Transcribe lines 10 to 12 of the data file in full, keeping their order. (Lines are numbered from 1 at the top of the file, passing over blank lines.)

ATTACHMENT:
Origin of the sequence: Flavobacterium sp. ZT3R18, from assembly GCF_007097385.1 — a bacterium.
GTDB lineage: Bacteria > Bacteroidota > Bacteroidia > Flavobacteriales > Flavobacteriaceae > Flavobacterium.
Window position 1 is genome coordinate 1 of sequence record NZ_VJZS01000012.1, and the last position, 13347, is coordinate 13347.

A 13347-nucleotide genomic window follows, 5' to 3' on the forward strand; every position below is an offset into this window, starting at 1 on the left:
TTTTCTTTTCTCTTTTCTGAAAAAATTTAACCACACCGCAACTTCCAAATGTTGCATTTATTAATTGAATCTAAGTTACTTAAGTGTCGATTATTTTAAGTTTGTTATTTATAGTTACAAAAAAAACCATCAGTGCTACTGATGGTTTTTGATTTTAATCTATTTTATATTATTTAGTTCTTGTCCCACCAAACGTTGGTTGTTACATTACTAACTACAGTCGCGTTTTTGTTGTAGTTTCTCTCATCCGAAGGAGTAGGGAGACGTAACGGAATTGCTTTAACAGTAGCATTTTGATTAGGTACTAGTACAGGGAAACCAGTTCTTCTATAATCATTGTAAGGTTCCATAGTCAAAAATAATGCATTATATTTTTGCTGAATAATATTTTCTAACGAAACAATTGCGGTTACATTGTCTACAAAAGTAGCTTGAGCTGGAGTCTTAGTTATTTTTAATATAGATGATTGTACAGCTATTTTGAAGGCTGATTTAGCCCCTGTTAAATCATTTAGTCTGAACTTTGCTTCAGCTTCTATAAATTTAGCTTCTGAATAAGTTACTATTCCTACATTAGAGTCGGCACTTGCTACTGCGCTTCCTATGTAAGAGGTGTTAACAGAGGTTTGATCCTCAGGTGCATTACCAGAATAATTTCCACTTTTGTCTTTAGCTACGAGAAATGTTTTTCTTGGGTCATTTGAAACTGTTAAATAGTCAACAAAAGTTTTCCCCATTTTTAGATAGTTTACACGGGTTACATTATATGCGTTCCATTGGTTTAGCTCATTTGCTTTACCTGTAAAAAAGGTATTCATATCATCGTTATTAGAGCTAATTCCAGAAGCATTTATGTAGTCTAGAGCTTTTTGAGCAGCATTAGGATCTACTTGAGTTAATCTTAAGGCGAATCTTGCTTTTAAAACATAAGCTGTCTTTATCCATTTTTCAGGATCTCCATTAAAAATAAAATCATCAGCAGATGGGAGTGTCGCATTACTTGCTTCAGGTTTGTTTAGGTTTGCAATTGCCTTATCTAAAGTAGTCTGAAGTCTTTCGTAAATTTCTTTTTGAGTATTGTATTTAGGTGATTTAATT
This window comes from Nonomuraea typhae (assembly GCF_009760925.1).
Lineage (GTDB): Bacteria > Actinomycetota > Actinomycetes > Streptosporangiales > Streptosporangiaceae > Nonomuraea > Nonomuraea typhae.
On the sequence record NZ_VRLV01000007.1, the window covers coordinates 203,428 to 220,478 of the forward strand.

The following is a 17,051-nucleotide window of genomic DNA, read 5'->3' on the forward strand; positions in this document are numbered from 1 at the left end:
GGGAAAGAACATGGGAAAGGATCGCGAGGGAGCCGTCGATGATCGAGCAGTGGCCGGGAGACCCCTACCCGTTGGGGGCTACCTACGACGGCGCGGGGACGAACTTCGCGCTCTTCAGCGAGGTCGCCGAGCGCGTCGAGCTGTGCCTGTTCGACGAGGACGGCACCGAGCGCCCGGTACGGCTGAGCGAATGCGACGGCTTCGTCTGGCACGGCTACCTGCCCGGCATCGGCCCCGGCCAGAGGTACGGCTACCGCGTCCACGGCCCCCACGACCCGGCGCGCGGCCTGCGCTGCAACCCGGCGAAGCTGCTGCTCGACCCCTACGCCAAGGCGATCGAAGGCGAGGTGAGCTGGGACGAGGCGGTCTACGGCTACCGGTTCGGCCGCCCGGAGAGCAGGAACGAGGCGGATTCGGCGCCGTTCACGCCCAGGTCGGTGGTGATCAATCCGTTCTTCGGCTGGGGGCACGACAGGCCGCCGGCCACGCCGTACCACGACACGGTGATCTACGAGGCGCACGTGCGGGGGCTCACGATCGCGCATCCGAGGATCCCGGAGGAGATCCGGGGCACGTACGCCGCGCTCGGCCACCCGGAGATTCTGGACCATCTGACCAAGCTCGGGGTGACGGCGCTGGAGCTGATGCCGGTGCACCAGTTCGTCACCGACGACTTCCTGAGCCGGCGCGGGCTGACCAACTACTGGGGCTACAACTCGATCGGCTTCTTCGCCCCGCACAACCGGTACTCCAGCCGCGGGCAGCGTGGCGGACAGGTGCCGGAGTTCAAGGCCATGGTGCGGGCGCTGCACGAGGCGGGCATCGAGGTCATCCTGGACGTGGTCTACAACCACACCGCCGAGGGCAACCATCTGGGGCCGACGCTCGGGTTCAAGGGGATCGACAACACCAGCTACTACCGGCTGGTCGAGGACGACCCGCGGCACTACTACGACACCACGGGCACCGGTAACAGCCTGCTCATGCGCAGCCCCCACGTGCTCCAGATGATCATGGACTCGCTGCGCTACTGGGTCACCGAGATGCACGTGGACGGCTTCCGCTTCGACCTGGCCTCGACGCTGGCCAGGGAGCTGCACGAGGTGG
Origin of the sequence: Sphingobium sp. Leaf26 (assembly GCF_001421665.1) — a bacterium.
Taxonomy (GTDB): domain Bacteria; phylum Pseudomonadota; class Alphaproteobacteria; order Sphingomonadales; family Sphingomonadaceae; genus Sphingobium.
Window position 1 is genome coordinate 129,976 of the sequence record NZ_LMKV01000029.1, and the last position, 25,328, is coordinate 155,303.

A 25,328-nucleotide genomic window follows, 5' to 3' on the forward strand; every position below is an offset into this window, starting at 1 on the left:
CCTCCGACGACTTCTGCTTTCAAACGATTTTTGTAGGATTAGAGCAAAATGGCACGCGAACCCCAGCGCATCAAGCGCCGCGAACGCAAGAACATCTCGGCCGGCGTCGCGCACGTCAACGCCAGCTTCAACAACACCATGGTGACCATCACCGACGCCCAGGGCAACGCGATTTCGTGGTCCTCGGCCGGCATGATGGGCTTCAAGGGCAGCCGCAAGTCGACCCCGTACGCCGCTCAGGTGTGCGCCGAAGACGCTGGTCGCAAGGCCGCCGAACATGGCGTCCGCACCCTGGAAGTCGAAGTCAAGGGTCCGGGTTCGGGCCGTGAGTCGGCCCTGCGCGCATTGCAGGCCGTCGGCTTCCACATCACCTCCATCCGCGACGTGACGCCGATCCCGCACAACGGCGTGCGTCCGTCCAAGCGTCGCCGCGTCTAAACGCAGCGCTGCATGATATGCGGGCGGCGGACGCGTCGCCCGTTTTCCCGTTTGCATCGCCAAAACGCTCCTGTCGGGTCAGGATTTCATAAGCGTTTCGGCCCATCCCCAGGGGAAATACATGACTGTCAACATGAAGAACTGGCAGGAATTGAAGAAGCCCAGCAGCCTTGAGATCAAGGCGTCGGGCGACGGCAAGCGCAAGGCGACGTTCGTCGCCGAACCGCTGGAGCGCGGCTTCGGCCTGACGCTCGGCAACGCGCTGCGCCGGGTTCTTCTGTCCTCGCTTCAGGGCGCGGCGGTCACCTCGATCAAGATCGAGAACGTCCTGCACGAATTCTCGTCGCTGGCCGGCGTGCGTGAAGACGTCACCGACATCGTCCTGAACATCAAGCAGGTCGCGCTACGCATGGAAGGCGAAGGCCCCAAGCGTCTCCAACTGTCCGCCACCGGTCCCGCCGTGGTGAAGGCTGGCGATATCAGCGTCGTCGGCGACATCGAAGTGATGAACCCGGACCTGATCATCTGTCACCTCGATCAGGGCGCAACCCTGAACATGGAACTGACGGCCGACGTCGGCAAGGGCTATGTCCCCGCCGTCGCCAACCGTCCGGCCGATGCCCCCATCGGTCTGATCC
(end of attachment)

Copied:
GGGAAAGAACATGGGAAAGGATCGCGAGGGAGCCGTCGATGATCGAGCAGTGGCCGGGAGACCCCTACCCGTTGGGGGCTACCTACGACGGCGCGGGGACGAACTTCGCGCTCTTCAGCGAGGTCGCCGAGCGCGTCGAGCTGTGCCTGTTCGACGAGGACGGCACCGAGCGCCCGGTACGGCTGAGCGAATGCGACGGCTTCGTCTGGCACGGCTACCTGCCCGGCATCGGCCCCGGCCAGAGGTACGGCTACCGCGTCCACGGCCCCCACGACCCGGCGCGCGGCCTGCGCTGCAACCCGGCGAAGCTGCTGCTCGACCCCTACGCCAAGGCGATCGAAGGCGAGGTGAGCTGGGACGAGGCGGTCTACGGCTACCGGTTCGGCCGCCCGGAGAGCAGGAACGAGGCGGATTCGGCGCCGTTCACGCCCAGGTCGGTGGTGATCAATCCGTTCTTCGGCTGGGGGCACGACAGGCCGCCGGCCACGCCGTACCACGACACGGTGATCTACGAGGCGCACGTGCGGGGGCTCACGATCGCGCATCCGAGGATCCCGGAGGAGATCCGGGGCACGTACGCCGCGCTCGGCCACCCGGAGATTCTGGACCATCTGACCAAGCTCGGGGTGACGGCGCTGGAGCTGATGCCGGTGCACCAGTTCGTCACCGACGACTTCCTGAGCCGGCGCGGGCTGACCAACTACTGGGGCTACAACTCGATCGGCTTCTTCGCCCCGCACAACCGGTACTCCAGCCGCGGGCAGCGTGGCGGACAGGTGCCGGAGTTCAAGGCCATGGTGCGGGCGCTGCACGAGGCGGGCATCGAGGTCATCCTGGACGTGGTCTACAACCACACCGCCGAGGGCAACCATCTGGGGCCGACGCTCGGGTTCAAGGGGATCGACAACACCAGCTACTACCGGCTGGTCGAGGACGACCCGCGGCACTACTACGACACCACGGGCACCGGTAACAGCCTGCTCATGCGCAGCCCCCACGTGCTCCAGATGATCATGGACTCGCTGCGCTACTGGGTCACCGAGATGCACGTGGACGGCTTCCGCTTCGACCTGGCCTCGACGCTGGCCAGGGAGCTGCACGAGGTGG
Origin of the sequence: Sphingobium sp. Leaf26 (assembly GCF_001421665.1) — a bacterium.
Taxonomy (GTDB): domain Bacteria; phylum Pseudomonadota; class Alphaproteobacteria; order Sphingomonadales; family Sphingomonadaceae; genus Sphingobium.